Greater energy consumption accelerates climate change but climate change also accelerates energy consumption. That’s according to a recent paper by Bas J. van Ruijven, Enrica De Cian, and Ian Sue Wing, that suggests southern regions of the US, China, and Europe, will see an additional 25% energy consumption due to climate change alone. That’s 25% on top of energy demand increases from population growth, industrial expansion, and other socio-economic factors.
“Future energy demand is likely to increase due to climate change, but the magnitude depends on many interacting sources of uncertainty,” begins the paper - Amplification of Future Energy Demand Growth due to Climate Change - published in Nature Journal. “Energy use is one of the human systems most directly exposed to changes in the climate. Rising ambient temperatures are expected to increase hot season cooling demand and could decrease cold season heating demand across multiple economic sectors,” it concludes across 210 realizations of socioeconomic and climate scenarios.
Energy consumption amplifies climate change which amplifies energy consumption in a potentially catastrophic spiral. This excludes energy generated from renewable sources, of course, which should already be the top energy priority. Renewable energy may come from many different sources but two of the most popular, solar and wind, are intermittent, only generating power when the sun is shining or the wind blowing. This would limit the potential of these renewables but for energy storage, which has developed to make a clean energy world technologically viable.
Attacking the problem from two sides, we are also reducing consumption by increasing the efficiency of the worst energy offenders. Buildings account for approximately 40% of total energy consumption, meaning huge amounts of energy are continuously flowing in and out of our buildings to feed our equipment and appliances. That flow of energy can be leveraged by smart electric appliances to smooth out energy consumption like a battery. Take cooling, for example, where thermal energy is stored as the difference to ambient temperature.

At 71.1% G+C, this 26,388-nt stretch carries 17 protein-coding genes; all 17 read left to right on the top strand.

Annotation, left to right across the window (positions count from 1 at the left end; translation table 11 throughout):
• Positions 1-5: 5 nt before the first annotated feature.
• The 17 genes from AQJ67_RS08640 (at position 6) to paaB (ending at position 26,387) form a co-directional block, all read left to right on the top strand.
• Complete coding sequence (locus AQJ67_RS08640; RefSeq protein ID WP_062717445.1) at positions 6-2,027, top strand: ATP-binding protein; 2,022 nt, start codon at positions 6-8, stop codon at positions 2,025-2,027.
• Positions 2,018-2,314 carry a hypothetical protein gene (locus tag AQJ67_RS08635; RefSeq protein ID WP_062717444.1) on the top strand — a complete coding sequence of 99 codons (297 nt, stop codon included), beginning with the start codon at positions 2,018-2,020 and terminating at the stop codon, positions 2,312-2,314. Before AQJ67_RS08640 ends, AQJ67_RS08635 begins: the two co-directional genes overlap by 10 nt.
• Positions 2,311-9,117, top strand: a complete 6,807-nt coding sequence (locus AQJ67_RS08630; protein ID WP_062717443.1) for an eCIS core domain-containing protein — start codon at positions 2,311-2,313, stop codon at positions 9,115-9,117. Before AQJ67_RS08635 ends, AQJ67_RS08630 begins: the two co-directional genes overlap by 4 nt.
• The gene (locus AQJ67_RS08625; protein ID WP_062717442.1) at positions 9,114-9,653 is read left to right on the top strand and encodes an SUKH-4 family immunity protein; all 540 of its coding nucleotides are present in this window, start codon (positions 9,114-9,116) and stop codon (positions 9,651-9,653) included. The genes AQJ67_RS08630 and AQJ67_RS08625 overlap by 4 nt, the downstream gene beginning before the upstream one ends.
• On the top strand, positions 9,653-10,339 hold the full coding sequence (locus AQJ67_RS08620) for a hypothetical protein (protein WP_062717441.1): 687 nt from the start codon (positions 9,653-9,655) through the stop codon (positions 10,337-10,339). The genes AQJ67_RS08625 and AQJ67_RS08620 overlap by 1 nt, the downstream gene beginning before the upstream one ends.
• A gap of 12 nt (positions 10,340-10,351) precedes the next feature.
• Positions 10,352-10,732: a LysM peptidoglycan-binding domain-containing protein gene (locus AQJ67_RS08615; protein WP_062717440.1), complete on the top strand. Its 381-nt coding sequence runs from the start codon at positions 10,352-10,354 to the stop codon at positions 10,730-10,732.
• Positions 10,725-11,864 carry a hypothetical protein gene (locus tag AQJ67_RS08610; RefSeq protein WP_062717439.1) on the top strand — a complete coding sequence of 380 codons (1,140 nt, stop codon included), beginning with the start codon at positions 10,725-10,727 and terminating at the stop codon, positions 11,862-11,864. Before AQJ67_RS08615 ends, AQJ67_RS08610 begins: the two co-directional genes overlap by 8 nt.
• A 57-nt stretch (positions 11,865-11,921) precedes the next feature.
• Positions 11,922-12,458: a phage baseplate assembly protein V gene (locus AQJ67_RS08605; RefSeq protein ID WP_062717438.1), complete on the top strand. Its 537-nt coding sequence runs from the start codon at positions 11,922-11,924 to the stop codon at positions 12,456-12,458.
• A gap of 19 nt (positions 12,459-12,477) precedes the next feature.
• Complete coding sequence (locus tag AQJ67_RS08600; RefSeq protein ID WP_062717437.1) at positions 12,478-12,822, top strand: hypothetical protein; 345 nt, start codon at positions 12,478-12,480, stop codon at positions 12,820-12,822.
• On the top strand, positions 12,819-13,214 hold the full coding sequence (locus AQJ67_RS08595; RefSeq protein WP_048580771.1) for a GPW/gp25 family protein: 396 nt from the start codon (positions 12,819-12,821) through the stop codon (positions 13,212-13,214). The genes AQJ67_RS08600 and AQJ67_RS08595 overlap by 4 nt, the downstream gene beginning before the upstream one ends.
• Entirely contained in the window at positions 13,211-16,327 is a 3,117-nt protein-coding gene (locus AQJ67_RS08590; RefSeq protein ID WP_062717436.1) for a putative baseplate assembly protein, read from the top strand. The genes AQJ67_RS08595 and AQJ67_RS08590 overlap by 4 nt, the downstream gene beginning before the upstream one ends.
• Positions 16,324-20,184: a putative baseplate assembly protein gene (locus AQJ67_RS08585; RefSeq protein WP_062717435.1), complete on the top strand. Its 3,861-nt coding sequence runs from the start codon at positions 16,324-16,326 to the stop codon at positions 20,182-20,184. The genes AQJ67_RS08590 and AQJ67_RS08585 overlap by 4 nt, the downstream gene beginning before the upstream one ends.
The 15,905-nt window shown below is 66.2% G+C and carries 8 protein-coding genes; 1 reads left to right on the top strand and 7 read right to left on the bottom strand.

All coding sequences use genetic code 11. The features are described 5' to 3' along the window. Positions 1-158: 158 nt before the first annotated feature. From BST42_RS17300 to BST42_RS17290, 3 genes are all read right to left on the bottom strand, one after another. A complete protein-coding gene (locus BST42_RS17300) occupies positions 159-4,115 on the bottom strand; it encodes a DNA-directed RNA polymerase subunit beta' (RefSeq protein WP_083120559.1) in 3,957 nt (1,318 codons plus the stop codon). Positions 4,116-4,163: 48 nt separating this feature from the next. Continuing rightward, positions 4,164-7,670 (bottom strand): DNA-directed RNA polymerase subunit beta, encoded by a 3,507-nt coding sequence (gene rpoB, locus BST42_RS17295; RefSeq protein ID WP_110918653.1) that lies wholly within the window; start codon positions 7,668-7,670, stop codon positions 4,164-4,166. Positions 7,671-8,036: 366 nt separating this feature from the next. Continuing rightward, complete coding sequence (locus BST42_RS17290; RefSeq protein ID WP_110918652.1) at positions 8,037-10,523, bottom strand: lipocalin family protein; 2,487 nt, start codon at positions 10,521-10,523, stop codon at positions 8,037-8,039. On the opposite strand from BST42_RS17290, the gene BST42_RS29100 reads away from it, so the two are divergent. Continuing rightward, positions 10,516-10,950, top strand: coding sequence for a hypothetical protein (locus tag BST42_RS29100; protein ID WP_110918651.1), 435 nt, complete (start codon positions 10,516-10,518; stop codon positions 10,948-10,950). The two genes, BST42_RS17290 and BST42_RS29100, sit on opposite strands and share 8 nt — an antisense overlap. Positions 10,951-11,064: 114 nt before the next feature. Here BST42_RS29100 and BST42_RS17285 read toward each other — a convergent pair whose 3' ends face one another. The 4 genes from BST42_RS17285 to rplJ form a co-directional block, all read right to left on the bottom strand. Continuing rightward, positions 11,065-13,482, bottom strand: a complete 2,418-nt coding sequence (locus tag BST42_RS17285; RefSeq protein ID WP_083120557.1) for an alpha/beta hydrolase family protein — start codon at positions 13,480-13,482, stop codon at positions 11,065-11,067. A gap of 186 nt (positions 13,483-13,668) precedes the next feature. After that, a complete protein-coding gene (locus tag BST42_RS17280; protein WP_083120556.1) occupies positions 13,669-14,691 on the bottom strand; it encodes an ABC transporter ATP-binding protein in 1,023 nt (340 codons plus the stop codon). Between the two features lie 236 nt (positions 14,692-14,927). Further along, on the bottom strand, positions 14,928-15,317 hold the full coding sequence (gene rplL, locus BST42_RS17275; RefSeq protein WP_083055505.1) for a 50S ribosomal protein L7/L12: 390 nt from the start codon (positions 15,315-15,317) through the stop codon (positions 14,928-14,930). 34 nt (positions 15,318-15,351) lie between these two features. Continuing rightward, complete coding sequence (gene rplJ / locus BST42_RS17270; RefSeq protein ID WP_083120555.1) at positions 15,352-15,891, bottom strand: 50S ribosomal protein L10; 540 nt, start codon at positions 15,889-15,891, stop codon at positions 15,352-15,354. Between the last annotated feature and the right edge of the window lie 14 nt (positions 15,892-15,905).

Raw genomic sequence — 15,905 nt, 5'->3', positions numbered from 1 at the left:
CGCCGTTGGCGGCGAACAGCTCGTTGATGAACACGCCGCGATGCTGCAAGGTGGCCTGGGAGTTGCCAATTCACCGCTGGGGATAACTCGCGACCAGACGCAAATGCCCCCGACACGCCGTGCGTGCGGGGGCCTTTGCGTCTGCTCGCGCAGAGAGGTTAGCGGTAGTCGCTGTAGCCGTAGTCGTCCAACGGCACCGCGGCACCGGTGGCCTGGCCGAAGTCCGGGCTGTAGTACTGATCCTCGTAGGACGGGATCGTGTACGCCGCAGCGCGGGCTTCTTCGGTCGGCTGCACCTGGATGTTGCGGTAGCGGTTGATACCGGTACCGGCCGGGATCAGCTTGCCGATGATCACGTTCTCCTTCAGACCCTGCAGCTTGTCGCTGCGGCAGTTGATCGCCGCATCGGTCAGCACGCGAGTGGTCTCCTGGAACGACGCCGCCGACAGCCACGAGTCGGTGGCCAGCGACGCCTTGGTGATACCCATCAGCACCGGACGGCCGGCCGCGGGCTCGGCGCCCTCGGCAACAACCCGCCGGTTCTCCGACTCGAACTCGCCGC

“As cooling demand rises, we have the opportunity to re-imagine all of our buildings as a vast fleet of thermal batteries,” says Sonia Aggarwal, Vice President of Energy Innovation and Director of America’s Power Plan. “Refrigerators, freezers, and whole buildings can be pre-cooled to ride through the hottest parts of the day, or electric water heaters can turn on at intelligent times – effectively storing electricity in thermal energy and thus providing a steady ballast for the electric grid's shorter variations.”
The energy consumption of cooling technologies is critical in the ‘energy consumption-climate change spiral’. Making cooling more efficient through smart technology is a positive step but that smart technology, if widespread and interconnected with the smart grid, can also play a larger role in balancing regional and national power systems. Aggarwal advocates for better policy to encourage this kind of technology through building energy and electrification codes. She suggests the industrialized world must lead the way in this potentially disruptive energy reform.
“The U.S. and other industrialized economies need to lead the way on smart buildings, smart cooling, and smart appliances,” Aggarwal wrote in an article on Forbes. “But as energy use for cooling surges in China, India, Indonesia, and elsewhere, every country will need to deliver this crucial service while maintaining power grid reliability and avoiding new, polluting power plants. If we invest in innovation and deploy these smart appliances now, buildings can balance the grid, not strain it.”
The idea of device filled smart buildings as a way to smooth out energy demand is not all that new. Appliances are part of the virtual power plant (VPP) concept, where the entire building becomes a fundamental energy generating, consuming, storing, and balancing element of the grid. High-profile VPP projects have sprung up across the industrialized world, from New York to Japan, and more recently on a large-scale in Australia, with the help of Tesla.